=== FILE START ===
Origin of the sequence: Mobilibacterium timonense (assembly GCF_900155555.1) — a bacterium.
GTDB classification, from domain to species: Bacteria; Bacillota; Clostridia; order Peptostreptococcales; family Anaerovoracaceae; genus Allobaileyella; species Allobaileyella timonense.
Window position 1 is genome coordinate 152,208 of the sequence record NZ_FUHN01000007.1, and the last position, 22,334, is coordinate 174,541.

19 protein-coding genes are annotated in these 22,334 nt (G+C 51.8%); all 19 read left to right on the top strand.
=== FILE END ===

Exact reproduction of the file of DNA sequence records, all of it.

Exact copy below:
Origin of the sequence: Mobilibacterium timonense (assembly GCF_900155555.1) — a bacterium.
GTDB classification, from domain to species: Bacteria; Bacillota; Clostridia; order Peptostreptococcales; family Anaerovoracaceae; genus Allobaileyella; species Allobaileyella timonense.
Window position 1 is genome coordinate 152,208 of the sequence record NZ_FUHN01000007.1, and the last position, 22,334, is coordinate 174,541.

19 protein-coding genes are annotated in these 22,334 nt (G+C 51.8%); all 19 read left to right on the top strand.